New York City's MTA Urges Apple to Further Protect Riders During Pandemic

Joanna Estrada
August 12, 2020

The country's largest public transit authority, New York City's MTA, has a problem: Riders are taking off their masks to unlock their iPhones.

An update to the company's Face ID feature is now in the works, but in a letter to CEO Tim Cook, MTA Chair Pat Foye requested the technology be expedited.

Since April, New York's public transportation system has been requiring all passengers to wear a mask to prevent the spread of COVID-19.

The MTA lost more than 90 per cent of its subway ridership, which along with reduced revenue at its other properties has created a fiscal hole that will take years to fill, officials have said.

Still, the masks don't always remain on.

In addition to updated technology, Foye said Apple could also remind customers to use a passcode to unlock their phones, instead of the Face ID feature, to incentivize riders to keep face coverings on. But the company made no mention on whether it would fulfill the MTA's request.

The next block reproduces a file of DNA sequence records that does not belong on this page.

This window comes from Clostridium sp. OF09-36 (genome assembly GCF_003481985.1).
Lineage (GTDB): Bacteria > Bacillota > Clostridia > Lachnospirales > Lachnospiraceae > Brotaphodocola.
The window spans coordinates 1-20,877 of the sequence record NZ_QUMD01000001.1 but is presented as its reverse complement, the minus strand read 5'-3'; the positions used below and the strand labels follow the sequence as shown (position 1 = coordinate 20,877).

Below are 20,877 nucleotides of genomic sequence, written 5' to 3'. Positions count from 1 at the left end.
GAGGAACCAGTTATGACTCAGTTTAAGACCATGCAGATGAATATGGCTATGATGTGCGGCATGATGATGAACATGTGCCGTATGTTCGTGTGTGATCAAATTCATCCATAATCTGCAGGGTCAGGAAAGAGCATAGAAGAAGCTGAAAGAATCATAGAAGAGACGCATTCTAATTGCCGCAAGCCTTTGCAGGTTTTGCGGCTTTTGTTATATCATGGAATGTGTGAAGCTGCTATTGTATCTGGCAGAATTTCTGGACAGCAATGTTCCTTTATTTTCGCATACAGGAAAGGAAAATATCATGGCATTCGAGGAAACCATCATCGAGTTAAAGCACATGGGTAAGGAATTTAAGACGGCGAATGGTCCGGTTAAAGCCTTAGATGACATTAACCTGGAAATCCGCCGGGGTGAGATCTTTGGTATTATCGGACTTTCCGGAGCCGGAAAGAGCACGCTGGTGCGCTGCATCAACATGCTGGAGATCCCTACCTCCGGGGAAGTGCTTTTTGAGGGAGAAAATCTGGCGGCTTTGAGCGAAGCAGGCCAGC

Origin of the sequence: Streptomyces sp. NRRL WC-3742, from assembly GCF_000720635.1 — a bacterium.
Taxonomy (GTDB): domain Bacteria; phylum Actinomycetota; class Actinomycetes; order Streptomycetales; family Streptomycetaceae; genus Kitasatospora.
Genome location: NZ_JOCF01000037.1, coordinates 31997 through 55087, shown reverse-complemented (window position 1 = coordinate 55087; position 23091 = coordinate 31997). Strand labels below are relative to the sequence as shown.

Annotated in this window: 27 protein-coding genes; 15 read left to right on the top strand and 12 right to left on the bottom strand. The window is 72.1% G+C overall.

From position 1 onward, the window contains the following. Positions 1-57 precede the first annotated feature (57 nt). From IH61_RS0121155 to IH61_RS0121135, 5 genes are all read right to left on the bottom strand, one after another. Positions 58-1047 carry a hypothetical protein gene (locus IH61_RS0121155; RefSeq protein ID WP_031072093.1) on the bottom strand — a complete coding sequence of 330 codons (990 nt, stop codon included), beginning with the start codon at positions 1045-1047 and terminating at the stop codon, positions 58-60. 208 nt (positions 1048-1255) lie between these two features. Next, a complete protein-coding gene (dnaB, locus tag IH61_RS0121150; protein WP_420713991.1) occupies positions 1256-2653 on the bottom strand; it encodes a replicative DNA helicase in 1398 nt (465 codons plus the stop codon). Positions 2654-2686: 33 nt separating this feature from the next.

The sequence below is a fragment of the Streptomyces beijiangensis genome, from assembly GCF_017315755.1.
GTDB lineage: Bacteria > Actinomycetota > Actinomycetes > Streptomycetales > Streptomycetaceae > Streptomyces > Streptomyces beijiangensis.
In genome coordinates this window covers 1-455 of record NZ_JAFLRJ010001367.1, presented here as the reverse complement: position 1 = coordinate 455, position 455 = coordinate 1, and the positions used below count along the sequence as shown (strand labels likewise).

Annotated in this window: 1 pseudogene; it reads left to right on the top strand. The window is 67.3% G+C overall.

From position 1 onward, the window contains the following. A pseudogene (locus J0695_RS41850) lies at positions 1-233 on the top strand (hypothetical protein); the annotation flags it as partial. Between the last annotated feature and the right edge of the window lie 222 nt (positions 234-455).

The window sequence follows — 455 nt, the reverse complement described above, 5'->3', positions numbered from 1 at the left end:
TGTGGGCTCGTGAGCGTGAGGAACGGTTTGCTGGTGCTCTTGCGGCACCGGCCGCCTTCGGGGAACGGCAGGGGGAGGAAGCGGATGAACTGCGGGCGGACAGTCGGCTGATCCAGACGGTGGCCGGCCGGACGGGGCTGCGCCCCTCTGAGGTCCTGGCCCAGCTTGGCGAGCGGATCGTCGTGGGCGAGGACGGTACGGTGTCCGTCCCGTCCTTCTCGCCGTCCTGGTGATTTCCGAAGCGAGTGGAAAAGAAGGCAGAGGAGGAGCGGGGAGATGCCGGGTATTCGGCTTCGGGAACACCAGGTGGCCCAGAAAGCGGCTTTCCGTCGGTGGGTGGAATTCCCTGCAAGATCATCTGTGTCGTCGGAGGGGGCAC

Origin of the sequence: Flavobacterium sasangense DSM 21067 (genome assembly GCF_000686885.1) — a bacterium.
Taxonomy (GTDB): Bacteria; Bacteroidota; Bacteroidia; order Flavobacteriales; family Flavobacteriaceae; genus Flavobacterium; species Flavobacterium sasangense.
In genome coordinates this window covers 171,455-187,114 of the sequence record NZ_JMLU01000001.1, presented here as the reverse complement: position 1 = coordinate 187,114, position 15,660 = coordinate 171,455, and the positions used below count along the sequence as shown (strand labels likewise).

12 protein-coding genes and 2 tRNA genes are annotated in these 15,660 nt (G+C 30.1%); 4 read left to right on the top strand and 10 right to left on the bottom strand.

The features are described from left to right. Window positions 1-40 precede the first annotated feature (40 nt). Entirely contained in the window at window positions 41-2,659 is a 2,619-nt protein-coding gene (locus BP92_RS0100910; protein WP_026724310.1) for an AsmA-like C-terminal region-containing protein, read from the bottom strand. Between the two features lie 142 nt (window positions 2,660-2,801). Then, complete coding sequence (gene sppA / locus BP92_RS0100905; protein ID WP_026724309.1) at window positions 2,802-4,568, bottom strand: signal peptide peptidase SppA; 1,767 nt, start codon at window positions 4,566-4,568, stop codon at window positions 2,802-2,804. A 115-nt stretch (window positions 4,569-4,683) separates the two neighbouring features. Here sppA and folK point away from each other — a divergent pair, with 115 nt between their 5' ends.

Any iPhone user will already be well aware that Face ID simply doesn't work when you're wearing a face mask. But it comes at the cost of security, making the facial recognition easier to fool. It stands to reason, with Face ID needing to see your face so it can decide whether you're who you say you are.

Before they could unlock their iPhone with a passcode, they had to wait for Face ID to reject their mask-covered face and then finally show the passcode screen.

Foye even offered to help Apple spread the word about any modifications that'll make it possible to use Face ID with a mask.

The MTA is willing to collaborate on that messaging - whether through in-device notifications or signage in MTA stations and on trains, he said.

Other reports by Click Lancashire

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